Job search: What jobs can I get during coronavirus pandemic?

Businesses have been hit hard by the coronavirus outbreak, and unfortunately, many people have or will lose their jobs as a result. Although some industries are struggling due to the crisis, other industries are seeing higher demand than ever. As a result, there are plenty of jobs going in some of these areas.

What jobs are available during the coronavirus pandemic?

Anita Kalra, Managing Director at employment law firm KLG, said many industries are seeing “increased demand” during the pandemic.

She said: “Whilst some industries have been brought to a halt, there are many industries that have seen an increased demand for new starters as a direct result of the crisis.

“One example is the healthcare industry, where there has been a recruitment drive for doctors, nurses, support staff and call handlers.

“Other examples of roles likely to be available include; delivery drivers (Amazon at the start of March were hiring delivery drivers), supermarket workers, civil servants, fruit pickers, call handlers for the 111 and ACAS service.

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“Online learning companies are also very busy as children are still off school and parents are worrying whether they are getting sufficient learning time, especially now children are out of school.

“Zoom, Microsoft teams and other companies providing similar services are hiring at present.”

Along with other industries, companies working in the food production sector have been on a recruitment drive in recent weeks.

There are a number of UK fruit and vegetable picking jobs currently available, and companies are urgently trying to fill these positions to keep up with increasing demand during the pandemic.

How can you improve your chances of getting a job?

David Stone, CEO and founder of MRL Consulting Group, has more than 20 years experience in recruitment, and says the “number one thing” you can do when looking for a new job is “get in touch with a specialist recruiter”.

He said: “If you’re looking for a new job the number one thing you should do is get in touch with a specialist recruiter, one who knows your sector.

“Reference them, make sure they’re good, and then cultivate a relationship with them. My firm fills roles in very niche high-technology sectors and many of our clients are still hiring.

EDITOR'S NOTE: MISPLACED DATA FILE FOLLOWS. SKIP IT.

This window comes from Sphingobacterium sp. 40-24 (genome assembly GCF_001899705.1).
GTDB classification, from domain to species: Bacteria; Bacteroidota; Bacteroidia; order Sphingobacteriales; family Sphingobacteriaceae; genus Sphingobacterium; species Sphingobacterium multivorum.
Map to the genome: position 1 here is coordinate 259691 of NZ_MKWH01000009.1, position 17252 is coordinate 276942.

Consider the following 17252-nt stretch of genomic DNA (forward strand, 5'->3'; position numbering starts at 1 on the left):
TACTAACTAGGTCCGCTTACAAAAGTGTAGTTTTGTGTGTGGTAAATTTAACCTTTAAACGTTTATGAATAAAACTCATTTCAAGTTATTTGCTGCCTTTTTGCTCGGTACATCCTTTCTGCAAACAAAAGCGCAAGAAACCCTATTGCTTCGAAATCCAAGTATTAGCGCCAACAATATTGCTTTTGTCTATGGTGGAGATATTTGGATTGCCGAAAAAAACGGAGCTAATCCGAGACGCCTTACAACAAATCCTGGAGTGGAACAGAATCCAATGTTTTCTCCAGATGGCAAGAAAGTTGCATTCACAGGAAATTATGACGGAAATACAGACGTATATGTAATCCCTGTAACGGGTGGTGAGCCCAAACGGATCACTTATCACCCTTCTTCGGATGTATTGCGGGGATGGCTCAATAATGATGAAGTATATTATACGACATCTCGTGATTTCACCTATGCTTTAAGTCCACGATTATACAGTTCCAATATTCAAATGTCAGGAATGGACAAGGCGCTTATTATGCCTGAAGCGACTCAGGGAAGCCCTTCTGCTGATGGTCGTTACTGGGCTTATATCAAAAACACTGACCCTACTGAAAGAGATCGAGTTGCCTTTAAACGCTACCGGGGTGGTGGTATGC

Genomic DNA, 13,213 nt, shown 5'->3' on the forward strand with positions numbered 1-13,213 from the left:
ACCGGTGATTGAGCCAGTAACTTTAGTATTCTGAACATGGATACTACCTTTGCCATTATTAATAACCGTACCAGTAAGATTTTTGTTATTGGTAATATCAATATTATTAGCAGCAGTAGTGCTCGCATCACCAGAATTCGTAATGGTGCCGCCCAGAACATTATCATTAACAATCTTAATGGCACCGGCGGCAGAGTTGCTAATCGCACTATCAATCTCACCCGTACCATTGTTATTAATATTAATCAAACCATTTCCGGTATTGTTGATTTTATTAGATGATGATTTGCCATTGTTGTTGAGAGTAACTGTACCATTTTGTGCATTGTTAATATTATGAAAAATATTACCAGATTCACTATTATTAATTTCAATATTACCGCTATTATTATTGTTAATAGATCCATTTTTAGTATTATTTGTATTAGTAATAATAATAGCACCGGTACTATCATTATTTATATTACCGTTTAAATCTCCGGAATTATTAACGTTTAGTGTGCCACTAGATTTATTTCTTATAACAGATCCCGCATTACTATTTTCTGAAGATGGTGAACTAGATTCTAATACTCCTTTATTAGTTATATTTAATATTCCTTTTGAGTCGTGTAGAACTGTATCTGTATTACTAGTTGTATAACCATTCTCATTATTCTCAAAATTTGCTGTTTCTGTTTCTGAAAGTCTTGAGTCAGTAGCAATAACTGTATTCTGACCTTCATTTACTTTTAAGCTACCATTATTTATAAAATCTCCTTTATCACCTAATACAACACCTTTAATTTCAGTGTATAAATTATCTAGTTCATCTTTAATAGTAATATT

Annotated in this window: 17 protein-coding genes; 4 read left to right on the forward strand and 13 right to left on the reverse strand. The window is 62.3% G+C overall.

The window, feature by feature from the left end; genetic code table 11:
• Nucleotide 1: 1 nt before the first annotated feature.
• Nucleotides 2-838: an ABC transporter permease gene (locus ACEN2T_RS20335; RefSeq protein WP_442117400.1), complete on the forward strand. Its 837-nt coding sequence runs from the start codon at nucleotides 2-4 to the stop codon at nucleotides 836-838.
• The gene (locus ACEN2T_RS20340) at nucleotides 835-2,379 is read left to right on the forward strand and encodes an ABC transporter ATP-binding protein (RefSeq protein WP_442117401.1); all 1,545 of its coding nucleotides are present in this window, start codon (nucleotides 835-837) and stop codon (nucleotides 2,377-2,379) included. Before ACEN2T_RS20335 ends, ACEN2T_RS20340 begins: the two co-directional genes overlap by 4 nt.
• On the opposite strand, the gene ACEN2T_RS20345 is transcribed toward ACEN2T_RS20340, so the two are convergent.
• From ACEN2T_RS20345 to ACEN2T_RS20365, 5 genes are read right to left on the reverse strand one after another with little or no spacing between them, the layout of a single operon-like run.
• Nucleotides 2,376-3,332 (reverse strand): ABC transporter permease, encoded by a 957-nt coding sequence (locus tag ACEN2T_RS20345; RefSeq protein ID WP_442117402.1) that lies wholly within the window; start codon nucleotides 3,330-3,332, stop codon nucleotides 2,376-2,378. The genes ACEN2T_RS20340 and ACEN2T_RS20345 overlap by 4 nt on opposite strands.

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“While this is not universal, there are businesses which are still in need of candidates, so get in touch with a recruiter with expert knowledge of your sector – particularly if you have skills or experiences which are in high demand, such as a track record of remote working, medical or technical knowledge.

“A good recruiter can access huge numbers of companies and vacancies quickly and efficiently – let them do the legwork.

“There’s no denying that it’s a tough market at the moment, so make sure your CV and LinkedIn are up to scratch, and use the latter to network and find opportunities.

“Try to get recommendations and references from colleagues and previous employers, engage with people and get familiar with video interviewing so that you’re ready for any opportunities that arise.

“Keep positive and never give up – if nothing else this will put you in the best possible position for when the pandemic passes.”

What support is available if you cannot find a job?

The coronavirus job retention scheme allows an employer to furlough staff and be paid 80 percent of their salary by the Government for up to three months, capped at £2,500 a month.

If you have lost your job due to the pandemic, it is worth checking with your employer whether they may be able to furlough you under the terms of the scheme.

If not, the Government has increased the budget allocated to benefits such as Universal Credit.

You can make a claim for this benefit, and any others you might be entitled to, via the Government website.

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